anonymous posting of what amounts to libel?


I think if people are going to publish negative
reports about schools, they should be willing to
stand by what they say. They should have the guts
to publish their real name. (They shouldn`t hide behind
a pseudonym). If they do, then it is just libel
and websites that allow that libel are not worth
your time. In fact, they really should be sued.



Websites should not allow anonymous negative reports
about schools. The things that are allowed to happen
on the internet at times, would not have been allowed
to happen before the internet became popular.



(ie--Putting up a sign in your yard libeling a
neighbour or a neighbours business. It was
unheard of. The sign would have been taken down and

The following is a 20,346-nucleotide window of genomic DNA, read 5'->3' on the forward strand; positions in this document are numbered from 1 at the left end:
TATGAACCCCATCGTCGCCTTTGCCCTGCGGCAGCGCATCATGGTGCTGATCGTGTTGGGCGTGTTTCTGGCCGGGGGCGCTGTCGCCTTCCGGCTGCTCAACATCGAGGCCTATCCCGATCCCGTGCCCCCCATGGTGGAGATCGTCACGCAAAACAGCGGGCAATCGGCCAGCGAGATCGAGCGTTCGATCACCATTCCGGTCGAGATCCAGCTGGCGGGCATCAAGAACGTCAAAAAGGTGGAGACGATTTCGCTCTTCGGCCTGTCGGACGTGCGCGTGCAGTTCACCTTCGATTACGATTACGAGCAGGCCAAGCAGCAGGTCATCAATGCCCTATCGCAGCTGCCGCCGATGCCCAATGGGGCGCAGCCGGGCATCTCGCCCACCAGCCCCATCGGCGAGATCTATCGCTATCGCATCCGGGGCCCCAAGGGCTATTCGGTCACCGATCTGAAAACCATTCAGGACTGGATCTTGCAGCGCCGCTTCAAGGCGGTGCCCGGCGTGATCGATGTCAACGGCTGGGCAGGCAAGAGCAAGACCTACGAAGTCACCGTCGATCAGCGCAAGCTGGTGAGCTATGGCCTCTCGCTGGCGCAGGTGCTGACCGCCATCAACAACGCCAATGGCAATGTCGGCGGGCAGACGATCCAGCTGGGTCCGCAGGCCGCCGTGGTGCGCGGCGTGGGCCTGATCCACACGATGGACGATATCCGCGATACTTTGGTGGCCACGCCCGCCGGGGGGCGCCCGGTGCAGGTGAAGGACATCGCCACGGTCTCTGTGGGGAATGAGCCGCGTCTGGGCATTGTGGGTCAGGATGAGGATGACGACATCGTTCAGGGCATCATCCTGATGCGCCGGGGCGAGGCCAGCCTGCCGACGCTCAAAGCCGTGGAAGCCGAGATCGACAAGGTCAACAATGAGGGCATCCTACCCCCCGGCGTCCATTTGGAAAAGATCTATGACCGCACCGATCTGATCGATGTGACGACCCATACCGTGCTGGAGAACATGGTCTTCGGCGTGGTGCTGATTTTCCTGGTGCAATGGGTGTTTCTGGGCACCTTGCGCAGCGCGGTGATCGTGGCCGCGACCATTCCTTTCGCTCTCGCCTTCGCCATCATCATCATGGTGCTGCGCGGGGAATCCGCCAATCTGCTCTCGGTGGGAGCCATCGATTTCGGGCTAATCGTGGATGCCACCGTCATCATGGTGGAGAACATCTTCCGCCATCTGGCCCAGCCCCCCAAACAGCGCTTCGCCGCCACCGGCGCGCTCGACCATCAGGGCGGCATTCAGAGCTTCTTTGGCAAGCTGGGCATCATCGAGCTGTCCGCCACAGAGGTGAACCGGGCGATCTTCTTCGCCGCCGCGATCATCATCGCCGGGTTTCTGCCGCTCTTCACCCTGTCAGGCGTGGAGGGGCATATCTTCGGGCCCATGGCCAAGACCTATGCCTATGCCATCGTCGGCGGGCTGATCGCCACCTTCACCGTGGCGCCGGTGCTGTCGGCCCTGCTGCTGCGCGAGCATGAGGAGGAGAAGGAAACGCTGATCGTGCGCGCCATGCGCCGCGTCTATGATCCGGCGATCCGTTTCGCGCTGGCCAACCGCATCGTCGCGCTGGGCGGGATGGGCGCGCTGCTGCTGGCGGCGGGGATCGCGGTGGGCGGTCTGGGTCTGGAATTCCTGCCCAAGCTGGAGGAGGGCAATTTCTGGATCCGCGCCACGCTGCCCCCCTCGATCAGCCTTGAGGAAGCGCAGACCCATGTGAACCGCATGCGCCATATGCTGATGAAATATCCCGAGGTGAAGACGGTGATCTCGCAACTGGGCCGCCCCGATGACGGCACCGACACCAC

you would have been arrested.)



Yet that is the reality of the internet forums today.
We allow you to put up a sign anonymously. Why?



It is interesting to me, what we will tolerate nowadays.



Put it this way, if someone were to write
negative reports about certain teachers anonymously,
it would be libel. It wouldn`t be tolerated.



Why do we allow libel about businesses? And often
they are family owned and family run businesses, they are not
huge companies.



Why is it okay at some websites to write libel about
someone`s family business?




I think it is time, for many websites to mature, and
have some integrity about what they will allow. Getting
hits by generating controversy just lowers your standards.



I suppose this will only occur after some school goes after
and sues a website. I know of a few schools that are planning
to do this.


It will happen. Then websites will be forced
to clean up their act and not allow anonymous posting.

 How to Teach English in Japan

 

How do I Become an English Teacher?

 by Tom White